Peter: "Picking up where we left off."
Mary Jane: "Where was that? We never got on!"

Exactly. Peter was never your best friend, MJ.

Mary Jane: "You can't get off if you don't get on, Peter!"

And that's how babies are made.  But Peter gives a little speech about how different a person he's become.

Peter: "I'm different! Punch me, I bleed!"

...What did you do before this instead of bleeding?

Mary Jane decides to leave the conversation in a taxi, as Peter puts his glasses back on. Not sure why he was hiding his need to use them?

The next day, at the Bugle, Robertson designs the front page of the paper while JJJ argues with his wife over the phone about how much they're spending on this wedding.

Jameson: "Caviar? What, are we inviting the czar?"

But the two of them are interrupted by a garbage man who claims to have found something interesting.

Jameson: "Don't tell me you have the head of an extraterrestrial in there, 'cause if you do, you're the third guy this week."

Boy, that Chitauri invasion sure left a lot of alien corpses, didn't it?

But the man claims that he found Spider-Man's suit in the trash. And the fact that he has the suit makes his claim pretty valid. JJJ is ecstatic that the web-head finally gave up and offers the man 50 bucks.

Garbage Man: "I could get more than that on eBay."
Jameson: "Alright, a hundred. Miss Brant, give this man his money and throw it a bar of soap."

The Daily Bugle runs the "Spider-Man No More" story as Peter finds a mugging in an alleyway and ignores it, having no powers to use to save the day. Some time later, he and Aunt May visit Ben's grave.

Aunt May: "He was a peaceful man... and it was all my doing"

What, did you put out a hit on him?

Later, at the house, Peter finally decides to tell the truth about what happened that night to get Aunt May to stop blaming herself for not stopping him from going out that night.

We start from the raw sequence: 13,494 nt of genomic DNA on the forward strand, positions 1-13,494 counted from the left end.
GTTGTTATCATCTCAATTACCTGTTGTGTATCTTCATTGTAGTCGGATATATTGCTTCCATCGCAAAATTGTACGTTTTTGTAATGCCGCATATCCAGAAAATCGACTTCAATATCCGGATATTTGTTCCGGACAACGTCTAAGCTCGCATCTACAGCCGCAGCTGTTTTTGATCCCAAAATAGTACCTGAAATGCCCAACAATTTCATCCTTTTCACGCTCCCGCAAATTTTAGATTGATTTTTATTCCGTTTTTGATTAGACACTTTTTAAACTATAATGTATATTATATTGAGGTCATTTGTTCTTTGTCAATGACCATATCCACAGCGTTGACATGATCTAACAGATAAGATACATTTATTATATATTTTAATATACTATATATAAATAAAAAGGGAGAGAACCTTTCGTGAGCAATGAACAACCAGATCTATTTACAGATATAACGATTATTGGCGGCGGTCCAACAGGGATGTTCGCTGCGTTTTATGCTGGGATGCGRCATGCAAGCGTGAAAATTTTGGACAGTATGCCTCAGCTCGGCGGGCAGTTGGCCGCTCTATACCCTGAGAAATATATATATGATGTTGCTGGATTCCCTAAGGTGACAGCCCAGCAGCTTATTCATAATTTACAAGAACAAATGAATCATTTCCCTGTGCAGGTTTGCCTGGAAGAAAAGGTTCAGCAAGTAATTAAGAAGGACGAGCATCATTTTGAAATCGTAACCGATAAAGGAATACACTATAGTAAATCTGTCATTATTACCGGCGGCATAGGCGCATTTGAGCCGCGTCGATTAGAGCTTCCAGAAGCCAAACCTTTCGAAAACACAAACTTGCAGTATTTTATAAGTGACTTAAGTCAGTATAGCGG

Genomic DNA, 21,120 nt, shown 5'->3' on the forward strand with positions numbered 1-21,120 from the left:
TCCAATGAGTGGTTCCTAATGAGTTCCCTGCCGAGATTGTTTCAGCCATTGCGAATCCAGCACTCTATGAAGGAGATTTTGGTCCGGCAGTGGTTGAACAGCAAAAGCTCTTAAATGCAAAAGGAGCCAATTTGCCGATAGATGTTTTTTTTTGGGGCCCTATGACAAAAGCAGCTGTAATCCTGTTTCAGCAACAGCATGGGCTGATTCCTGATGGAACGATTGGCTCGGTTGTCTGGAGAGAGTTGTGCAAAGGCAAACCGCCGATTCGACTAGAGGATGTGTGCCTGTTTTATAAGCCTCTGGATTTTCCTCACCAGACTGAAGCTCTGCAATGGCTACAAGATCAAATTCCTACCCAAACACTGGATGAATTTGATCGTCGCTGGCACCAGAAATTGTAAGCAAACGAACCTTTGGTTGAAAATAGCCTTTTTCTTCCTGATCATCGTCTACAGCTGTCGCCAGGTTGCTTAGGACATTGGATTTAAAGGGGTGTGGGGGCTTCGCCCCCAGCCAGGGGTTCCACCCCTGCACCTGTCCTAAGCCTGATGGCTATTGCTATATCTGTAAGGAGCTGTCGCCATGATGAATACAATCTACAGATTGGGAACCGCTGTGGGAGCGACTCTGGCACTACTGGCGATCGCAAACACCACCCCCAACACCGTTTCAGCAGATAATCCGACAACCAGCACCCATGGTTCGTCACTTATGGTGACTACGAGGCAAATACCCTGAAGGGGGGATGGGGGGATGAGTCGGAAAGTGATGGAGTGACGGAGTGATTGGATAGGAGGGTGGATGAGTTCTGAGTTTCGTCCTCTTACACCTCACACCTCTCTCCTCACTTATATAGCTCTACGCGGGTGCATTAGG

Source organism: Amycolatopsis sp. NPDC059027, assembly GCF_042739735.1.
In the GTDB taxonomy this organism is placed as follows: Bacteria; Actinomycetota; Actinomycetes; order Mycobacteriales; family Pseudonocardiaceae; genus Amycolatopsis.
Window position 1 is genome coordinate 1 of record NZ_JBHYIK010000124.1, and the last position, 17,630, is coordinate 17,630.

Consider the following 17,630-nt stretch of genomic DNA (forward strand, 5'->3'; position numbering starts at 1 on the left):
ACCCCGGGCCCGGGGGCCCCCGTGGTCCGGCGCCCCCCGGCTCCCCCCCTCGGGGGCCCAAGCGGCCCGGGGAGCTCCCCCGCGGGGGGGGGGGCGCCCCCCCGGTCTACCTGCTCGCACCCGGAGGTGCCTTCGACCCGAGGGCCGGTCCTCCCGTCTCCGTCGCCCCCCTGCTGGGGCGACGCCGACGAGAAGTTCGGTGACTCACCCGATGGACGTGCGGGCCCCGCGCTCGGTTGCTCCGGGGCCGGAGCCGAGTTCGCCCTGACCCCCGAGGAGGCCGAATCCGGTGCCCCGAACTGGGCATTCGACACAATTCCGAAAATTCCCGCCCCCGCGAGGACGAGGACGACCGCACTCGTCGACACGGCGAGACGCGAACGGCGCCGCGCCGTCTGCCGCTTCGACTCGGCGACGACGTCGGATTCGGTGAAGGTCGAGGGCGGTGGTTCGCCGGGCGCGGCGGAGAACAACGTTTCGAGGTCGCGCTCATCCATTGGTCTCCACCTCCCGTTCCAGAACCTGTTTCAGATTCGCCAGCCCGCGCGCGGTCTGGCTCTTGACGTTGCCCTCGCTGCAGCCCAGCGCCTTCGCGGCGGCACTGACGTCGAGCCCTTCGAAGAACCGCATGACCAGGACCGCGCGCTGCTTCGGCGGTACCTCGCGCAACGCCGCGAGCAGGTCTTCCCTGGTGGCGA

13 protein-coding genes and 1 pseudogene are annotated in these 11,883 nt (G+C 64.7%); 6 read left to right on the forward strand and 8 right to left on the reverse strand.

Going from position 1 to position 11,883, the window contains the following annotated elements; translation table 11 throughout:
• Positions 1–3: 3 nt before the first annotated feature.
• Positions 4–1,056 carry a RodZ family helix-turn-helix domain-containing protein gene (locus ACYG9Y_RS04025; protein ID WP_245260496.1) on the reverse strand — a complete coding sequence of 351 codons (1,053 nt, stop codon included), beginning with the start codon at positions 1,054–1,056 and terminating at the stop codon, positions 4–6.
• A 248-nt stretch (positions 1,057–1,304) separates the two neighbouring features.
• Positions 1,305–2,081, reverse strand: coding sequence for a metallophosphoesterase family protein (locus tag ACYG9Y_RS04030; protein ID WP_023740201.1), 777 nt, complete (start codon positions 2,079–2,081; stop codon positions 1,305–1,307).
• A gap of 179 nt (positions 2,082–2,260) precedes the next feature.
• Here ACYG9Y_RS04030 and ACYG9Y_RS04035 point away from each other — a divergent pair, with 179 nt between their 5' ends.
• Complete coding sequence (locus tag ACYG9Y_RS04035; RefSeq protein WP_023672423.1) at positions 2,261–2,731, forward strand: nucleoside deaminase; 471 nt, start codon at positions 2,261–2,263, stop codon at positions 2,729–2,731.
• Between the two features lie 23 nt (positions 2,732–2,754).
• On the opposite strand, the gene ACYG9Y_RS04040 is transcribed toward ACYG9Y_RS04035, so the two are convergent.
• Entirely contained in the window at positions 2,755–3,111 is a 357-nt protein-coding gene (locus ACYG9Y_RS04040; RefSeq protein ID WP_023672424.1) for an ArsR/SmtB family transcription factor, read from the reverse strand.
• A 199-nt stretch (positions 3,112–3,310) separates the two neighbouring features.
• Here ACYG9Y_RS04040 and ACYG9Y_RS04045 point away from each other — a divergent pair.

Peter: "He drove me to the library, but I never went in."
Aunt May: "What do you mean?"
Peter: "I went someplace else. Someplace where I thought I could win some money. To buy a car, because I wanted to... impress Mary Jane. It happened so fast. I won the money, and the guy wouldn't pay me. Then he got robbed. The thief... was running towards me. I could've stopped him, but I wanted... revenge. I let him go. I let him get away. He wanted a car. He tried to take Uncle Ben's. Uncle Ben said no. And then he shot him. Uncle Ben was killed that night for being the only one who did the right thing."

In the face of this revelation, Aunt May silently walks upstairs while Doc Ock completes his reactor. Bit of a tonal whiplash.

Dr. Octopus: "Just one more little chore...."

That night, Harry Osborn pores over newspaper clippings in search of any sort of clue as his faithful butler decides to leave for the night.

Bernard: "Your father only obsessed over his work."

Harry takes a break on the balcony as he slowly realizes that the loud, rhythmic crashing noise isn't thunder. He has a visitor climbing up the side of his building. Ock has returned. And he wants the rest of the precious tritium. Harry calls the mad doctor a hack, but changes his tune when Doc Ock dangles him over the side of the building. Harry makes an offer. If Octavius can bring Spider-Man to Harry alive, then he'll hand over the rest of the tritium.

Dr. Octopus: "How do I find him?"
Harry: "Peter Parker."
Dr. Octopus: "Parker?"
Harry: "He takes pictures of Spider-Man for the Bugle. Make him tell you where he is."

As Ock leaves, Harry yells out an afterthought.

Harry: "Don't hurt Peter!"

Oh, the irony.

Coming up in Part 3! Trial by fire, trial by water.


  1. Aunt in New York.

    No Cash.


    Never seen in one room with Spider-Man.

    Logical conclusion: Newt has been Deadpool all this time.

    1. Whaaaaaaaaaaat? You're crazy. I've never even heard of this "Newt" you speak of.

      ...Wait. Oops. Wrong denial.

  2. So wait, is Doctor Strange a real person in this universe, or a fictional character? Movie isn't clear on that point. Still, nice reference.

    - That One Anon